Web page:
Here is a simple guide to automaticaly mount a webdav resource in linux. In this case we are going to use davfs2 to mount our webdav resource. Davfs is able to mount a WebDAV resource as a regular file system and access it in the same way as others directories in your system. In Ubuntu you have to install davfs2 package:
$ sudo apt-get install davfs2
Usually, you access to your webdav resource with a username and password. In davfs you can do it automatically putting the username and password in .davfs/secrets file in your home directory. Davfs gets this data and does login for you.
Here is an example of .davfs/secrets file, “/home/user/webdav” is the mount point of your webdav resource:
/home/user/webdav username password
You can put this configuration in /etc/fstab file:
https://myserver.org/webdav /home/user/webdav/ davfs user,noauto 0 0
Now, you can see this new resource in nautilus file browser and you can mount it automatically.
If you are trying to mount a https resource you have another problem to deal with: the server certificate. If server certificate you are using is sefsigned or from a CA cert that is not known for your system, you are going to see these message when you are trying to mount the webdav resource:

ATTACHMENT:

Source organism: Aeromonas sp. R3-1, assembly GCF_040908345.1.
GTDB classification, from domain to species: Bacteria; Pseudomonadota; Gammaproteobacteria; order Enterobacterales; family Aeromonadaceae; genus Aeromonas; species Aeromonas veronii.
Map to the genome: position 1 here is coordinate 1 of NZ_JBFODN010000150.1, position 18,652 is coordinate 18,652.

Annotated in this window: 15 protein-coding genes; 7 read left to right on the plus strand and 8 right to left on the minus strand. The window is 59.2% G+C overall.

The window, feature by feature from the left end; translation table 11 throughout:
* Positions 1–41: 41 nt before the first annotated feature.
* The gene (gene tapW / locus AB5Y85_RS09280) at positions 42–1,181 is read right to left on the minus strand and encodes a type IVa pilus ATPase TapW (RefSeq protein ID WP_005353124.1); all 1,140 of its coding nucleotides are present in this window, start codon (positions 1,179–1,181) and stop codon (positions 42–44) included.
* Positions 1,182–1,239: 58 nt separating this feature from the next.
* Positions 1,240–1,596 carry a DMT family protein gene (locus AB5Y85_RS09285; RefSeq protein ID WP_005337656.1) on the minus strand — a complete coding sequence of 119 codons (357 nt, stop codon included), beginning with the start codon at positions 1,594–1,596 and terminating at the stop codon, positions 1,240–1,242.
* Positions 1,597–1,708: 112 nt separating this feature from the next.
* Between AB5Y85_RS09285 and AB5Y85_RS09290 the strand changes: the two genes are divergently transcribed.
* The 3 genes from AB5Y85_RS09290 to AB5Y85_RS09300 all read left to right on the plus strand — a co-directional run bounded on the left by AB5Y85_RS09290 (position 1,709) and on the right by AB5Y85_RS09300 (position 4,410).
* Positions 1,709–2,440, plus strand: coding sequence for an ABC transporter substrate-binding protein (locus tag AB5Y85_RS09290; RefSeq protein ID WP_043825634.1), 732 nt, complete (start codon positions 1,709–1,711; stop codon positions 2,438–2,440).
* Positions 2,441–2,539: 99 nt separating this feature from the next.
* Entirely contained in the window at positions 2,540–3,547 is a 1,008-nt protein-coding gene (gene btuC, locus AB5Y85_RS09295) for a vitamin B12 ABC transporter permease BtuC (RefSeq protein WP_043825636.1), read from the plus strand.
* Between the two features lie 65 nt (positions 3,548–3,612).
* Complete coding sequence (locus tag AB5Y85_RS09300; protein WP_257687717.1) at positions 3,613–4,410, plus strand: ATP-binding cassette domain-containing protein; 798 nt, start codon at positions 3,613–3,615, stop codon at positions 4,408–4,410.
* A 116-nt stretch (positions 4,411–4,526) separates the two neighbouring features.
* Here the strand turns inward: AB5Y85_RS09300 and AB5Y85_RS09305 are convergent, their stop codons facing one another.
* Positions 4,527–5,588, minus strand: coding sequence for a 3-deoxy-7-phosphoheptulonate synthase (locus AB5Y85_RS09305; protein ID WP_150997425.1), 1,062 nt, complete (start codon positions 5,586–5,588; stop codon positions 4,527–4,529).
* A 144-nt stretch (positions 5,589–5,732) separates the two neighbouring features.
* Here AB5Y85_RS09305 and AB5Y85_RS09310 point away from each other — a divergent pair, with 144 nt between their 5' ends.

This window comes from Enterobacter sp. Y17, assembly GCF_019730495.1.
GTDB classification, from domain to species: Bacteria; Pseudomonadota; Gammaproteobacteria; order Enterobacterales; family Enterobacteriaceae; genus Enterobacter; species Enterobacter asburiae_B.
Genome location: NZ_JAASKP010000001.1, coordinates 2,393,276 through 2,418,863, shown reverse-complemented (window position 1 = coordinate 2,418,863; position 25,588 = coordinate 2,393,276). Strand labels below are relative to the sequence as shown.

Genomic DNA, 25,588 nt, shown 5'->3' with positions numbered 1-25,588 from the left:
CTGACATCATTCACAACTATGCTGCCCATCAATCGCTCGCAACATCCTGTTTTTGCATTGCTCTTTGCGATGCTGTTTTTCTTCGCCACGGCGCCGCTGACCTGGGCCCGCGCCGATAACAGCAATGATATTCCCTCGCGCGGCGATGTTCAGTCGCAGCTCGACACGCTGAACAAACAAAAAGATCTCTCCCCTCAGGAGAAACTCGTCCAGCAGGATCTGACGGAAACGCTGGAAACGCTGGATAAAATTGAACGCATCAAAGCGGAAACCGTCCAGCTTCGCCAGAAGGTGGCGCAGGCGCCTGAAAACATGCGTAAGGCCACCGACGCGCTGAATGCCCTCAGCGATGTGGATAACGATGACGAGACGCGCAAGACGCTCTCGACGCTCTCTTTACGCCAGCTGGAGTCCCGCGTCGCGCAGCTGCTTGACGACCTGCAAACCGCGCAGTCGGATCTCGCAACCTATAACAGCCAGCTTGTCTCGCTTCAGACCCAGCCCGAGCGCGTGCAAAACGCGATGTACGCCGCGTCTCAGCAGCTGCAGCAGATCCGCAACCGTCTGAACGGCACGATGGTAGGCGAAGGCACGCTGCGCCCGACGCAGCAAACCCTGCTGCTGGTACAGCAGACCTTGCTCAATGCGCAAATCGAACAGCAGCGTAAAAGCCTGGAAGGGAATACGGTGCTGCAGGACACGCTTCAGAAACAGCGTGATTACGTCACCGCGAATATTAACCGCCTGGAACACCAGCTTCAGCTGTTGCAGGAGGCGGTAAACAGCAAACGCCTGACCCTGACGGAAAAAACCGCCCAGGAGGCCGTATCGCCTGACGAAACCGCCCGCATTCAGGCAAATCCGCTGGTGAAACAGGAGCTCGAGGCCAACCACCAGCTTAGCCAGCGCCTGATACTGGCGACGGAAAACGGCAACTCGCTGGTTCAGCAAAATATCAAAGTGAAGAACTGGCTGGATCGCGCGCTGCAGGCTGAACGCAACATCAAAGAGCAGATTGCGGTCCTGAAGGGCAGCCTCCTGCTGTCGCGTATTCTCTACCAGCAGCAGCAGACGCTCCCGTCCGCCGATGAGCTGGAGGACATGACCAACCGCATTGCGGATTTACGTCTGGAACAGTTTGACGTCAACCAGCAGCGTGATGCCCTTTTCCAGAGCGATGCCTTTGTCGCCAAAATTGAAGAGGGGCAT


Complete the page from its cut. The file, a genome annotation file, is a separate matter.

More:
You only should accept this certificate, if you can
verify the fingerprint! The server might be faked
or there might be a man-in-the-middle-attack.
Accept certificate for this session? [y,N]
You can’t accept the certificate permanently, so you can’t mount the resource trough the fstab to be accesible from nautilus, because davfs is going to be waiting until you enter the answer. What you have to do is configure the CA certificate in PEM format on davfs to always be trusted. To do that edit .davfs2/davfs2.conf in your home directory or /etc/davfs2.conf for system wide and insert this line:
You have to put your CA cert file (ca-cert.pem) on .davfs/certs directory.
Now you can mount webdav resource from nautilus without problems.
One thought to “Davfs: mounting https webdav resource”
How do I get the certificate? I mean, what if I trust the certificate, but don’t have the file?